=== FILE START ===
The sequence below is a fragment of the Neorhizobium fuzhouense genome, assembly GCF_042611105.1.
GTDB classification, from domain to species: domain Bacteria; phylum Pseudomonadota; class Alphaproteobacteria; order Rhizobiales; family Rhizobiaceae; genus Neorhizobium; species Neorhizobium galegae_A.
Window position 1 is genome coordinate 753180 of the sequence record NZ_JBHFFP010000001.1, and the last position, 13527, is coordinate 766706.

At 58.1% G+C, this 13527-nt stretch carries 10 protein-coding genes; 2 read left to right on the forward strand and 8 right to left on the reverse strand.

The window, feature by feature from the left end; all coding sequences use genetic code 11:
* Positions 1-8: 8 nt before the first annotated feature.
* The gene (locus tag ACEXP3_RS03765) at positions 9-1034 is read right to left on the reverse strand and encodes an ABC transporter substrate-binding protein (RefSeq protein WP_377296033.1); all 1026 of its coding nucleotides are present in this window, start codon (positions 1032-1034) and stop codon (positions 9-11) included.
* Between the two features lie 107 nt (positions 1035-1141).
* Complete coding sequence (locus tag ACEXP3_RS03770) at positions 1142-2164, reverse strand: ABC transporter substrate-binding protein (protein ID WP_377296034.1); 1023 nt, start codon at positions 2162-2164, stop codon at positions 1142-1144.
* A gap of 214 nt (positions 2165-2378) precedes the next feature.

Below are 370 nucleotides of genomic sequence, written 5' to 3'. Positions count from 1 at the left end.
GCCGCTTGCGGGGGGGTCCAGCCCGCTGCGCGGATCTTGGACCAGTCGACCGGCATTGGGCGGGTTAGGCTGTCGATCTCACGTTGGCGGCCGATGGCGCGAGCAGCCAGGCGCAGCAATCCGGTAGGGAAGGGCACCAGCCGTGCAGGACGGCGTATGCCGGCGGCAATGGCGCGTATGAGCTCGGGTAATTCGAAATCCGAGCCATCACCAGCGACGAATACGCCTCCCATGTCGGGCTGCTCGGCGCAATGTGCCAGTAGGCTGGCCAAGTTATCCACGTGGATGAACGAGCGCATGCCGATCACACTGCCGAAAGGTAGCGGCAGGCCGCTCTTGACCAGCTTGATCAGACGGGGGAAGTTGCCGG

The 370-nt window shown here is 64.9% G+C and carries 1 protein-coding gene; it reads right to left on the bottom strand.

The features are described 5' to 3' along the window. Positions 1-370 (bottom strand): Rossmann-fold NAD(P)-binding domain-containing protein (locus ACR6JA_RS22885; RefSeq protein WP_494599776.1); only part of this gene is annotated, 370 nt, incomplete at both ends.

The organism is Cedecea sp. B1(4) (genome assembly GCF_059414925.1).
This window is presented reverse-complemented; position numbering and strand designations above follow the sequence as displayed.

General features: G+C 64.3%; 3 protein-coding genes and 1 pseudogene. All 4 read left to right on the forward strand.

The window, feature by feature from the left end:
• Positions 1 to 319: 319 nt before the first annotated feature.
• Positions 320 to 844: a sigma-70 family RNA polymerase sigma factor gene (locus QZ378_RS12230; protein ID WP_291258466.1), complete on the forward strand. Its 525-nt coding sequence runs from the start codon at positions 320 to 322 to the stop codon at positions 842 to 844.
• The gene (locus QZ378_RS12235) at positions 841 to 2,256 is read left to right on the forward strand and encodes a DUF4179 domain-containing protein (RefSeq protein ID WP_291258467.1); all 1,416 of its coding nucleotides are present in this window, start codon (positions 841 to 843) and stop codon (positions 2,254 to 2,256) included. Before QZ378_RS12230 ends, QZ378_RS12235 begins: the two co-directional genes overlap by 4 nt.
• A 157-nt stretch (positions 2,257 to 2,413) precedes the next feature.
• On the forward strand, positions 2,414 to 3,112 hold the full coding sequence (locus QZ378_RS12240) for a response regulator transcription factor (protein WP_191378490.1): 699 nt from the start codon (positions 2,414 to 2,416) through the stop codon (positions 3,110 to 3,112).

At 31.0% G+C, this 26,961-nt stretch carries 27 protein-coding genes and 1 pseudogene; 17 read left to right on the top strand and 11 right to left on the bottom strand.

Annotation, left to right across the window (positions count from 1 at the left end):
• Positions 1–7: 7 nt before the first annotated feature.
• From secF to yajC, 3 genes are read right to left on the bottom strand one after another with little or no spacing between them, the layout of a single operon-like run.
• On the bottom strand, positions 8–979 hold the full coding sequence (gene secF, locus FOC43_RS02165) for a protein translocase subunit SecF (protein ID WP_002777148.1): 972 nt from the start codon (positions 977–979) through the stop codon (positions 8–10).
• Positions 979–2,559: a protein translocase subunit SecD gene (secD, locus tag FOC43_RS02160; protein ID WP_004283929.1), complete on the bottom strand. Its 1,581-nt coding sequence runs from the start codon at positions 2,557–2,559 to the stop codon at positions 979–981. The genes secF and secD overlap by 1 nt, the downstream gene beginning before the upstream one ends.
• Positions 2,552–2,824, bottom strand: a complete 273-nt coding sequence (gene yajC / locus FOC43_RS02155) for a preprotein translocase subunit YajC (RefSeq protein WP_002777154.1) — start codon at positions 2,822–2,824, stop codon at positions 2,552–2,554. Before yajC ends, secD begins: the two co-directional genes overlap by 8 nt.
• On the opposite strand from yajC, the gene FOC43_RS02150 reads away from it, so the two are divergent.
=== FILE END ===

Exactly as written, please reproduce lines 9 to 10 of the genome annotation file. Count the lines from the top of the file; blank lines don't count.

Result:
* Complete coding sequence (locus tag ACEXP3_RS03770) at positions 1142-2164, reverse strand: ABC transporter substrate-binding protein (protein ID WP_377296034.1); 1023 nt, start codon at positions 2162-2164, stop codon at positions 1142-1144.
* A gap of 214 nt (positions 2165-2378) precedes the next feature.